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New guidance on Social Value - does it grasp the nettle?
Trowers Public Insight

New guidance on Social Value - does it grasp the nettle?

The Cabinet Office has published updated guidance on the Public Services (Social Value) Act 2012 which takes account of the lessons learnt from the Cabinet Office report "The Public Services (Social Value) Act 2012: One Year On" dated late January this year.  The report summarises the impact the Social Value Act has had on public service work commissioners and providers during the first year of the Act's life.

Background to the Public Services (Social Value) Act 2012

The Public Services (Social Value) Act 2012 came into force on 31 January last year and requires public authorities to before commencing with the procurement process to consider:

  • How what is being procured might improve the economic, social and environmental well-being of its area (section 1(3)(a)).
  • How the procurement process can be structured to secure that improvement (section 1(3)(b)).
  • Whether to undertake any consultation on the potential improvements or how to secure them (section 1(7)).

The Act applies to all services contracts and framework agreements that have to be publicly procured under the Public Contracts Regulations 2006 but it does not apply to call-off contracts awarded under a framework agreement.


The report contains a number of case study examples whereby public authorities through more innovative ways of complying with the Act have added greater social value to the services they are procuring.

Private sector service providers are also responding positively to this agenda and are themselves coming up with creative service outcomes focused on adding extra social value.

Specific positive examples listed in the report include - public authorities creating toolkits to help incorporate social value into their procurement processes (e.g. the 'Croydon Social Value Toolkit') and appointing individuals with a special role to embed social value into procurement (e.g. all major West Midlands councils have nominated 'Social Value Champions').

Lessons learnt

A year on from the Act's commencement, commissioners are thinking more innovatively about how social value can be produced whilst delivering maximum value on the money spent on public services (given funding is being cut but demand for public services continues to rise).

This trend of growing innovation is creating a synergy in the market place as providers are also responding with enthusiasm.
In order to maintain this momentum, a clear and comprehensive guidance to the law is required as identifying a targeted and more creative service delivery model requires this.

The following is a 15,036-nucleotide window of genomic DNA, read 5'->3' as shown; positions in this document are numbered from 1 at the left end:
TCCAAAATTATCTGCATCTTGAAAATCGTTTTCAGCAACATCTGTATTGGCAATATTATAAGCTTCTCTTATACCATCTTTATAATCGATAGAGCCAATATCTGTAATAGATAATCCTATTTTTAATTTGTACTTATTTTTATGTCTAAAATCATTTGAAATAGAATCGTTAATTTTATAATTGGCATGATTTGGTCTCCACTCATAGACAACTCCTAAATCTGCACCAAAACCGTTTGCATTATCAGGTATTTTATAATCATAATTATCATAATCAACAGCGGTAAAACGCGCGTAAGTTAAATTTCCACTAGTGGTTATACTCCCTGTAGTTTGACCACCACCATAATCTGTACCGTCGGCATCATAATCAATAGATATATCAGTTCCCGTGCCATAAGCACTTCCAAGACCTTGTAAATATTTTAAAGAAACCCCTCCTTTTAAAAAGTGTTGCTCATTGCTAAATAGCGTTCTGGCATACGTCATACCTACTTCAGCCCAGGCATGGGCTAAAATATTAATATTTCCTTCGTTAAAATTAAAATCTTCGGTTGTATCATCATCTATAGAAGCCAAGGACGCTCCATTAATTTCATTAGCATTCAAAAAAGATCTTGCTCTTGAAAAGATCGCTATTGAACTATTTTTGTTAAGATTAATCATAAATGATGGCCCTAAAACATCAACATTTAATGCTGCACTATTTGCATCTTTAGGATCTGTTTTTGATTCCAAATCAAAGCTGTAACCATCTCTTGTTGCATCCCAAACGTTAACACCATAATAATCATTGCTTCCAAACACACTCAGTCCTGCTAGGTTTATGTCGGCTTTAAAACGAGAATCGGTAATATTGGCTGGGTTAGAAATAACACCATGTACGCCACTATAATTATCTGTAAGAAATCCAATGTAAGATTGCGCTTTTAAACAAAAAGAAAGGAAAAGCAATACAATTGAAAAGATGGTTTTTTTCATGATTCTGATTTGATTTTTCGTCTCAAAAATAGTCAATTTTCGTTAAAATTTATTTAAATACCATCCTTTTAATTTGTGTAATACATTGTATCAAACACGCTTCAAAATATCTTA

In fact, some commissioners hold back from exploring different models due to the uncertainty as to what they are able to do and cannot do under the law.

The updated guidance will be widely welcomed by commissioners as well as providers.  It is expected that more innovative service delivery models with greater emphasis on adding social value will emerge in the second year as the uncertainty around the Act decreases.


What the updated guidance has not addressed is the much debated issues surrounding using local labour or supplies or paying a hiring wage.  This means that the government still has not addressed the controversy over where public authorities' priority should lie between achieving saving money versus policy objectives.  There is also an additional issue the government needs to address – compatibility of the Social Value Act with EU law, as promoting local supplies and labour and generating jobs locally may be incompatible with EU law compliance.

This has remained a very thorny issue in politics for some time.

Money vs Policy objectives

In the 1970s the US first introduced the concept of 'contract compliance' which for example required public authorities to hire x% of workforce from underprivileged communities – thereby achieving 'equality' policy objective through procurement.

The UK adopted this approach soon after but at a cost of causing political conflict and controversy.  It was argued that there should be no political agenda in procurement processes and public authorities should simply opt for the most economically advantageous offer (i.e. the lowest bid).  At the same time, contractors felt that public contractual terms containing numerous restrictions were too complex.

The 'money' argument prevailed.  For example, section 17 of the Local Government Act 1988 which came into force by a Conservative administration under Margaret Thatcher (and subsequently amended) requires local authorities to disregard non-commercial matters, which in a nutshell is opposite to what the Social Value Act aims to achieve.  Section 17 is still in force – how should local authorities comply with contrasting law?  The government needs to address this issue.

Also in the 1980s the EU procurement regime introduced legal concepts such as non-discrimination, freedom of movement (of people and services) and equality of treatment.  As a result, a series of case law emerged including Storebaelt (Case C-243/89) and Nord-Pas-de-Calais (C-224/98), which all dealt with these concepts.

We are now in the era where the Social Value Act and the new EU procurement regime co-exist and this brings up many questions to consider, for example – Is it legal to say 'use local labour' and 'supply locally'?  Or is it discriminatory under EU law?  Some public authorities such as Southwark Council require a living wage to be paid - Is it legal to say 'hire at living wage'?  Or again is it discriminatory

Bearing in mind these challenges it feels too early to celebrate the success of the Social Value Act.  Commissioners should be careful when considering local supply and labour not to cause any discrimination under EU law.

The Cabinet Office guidance can be found at: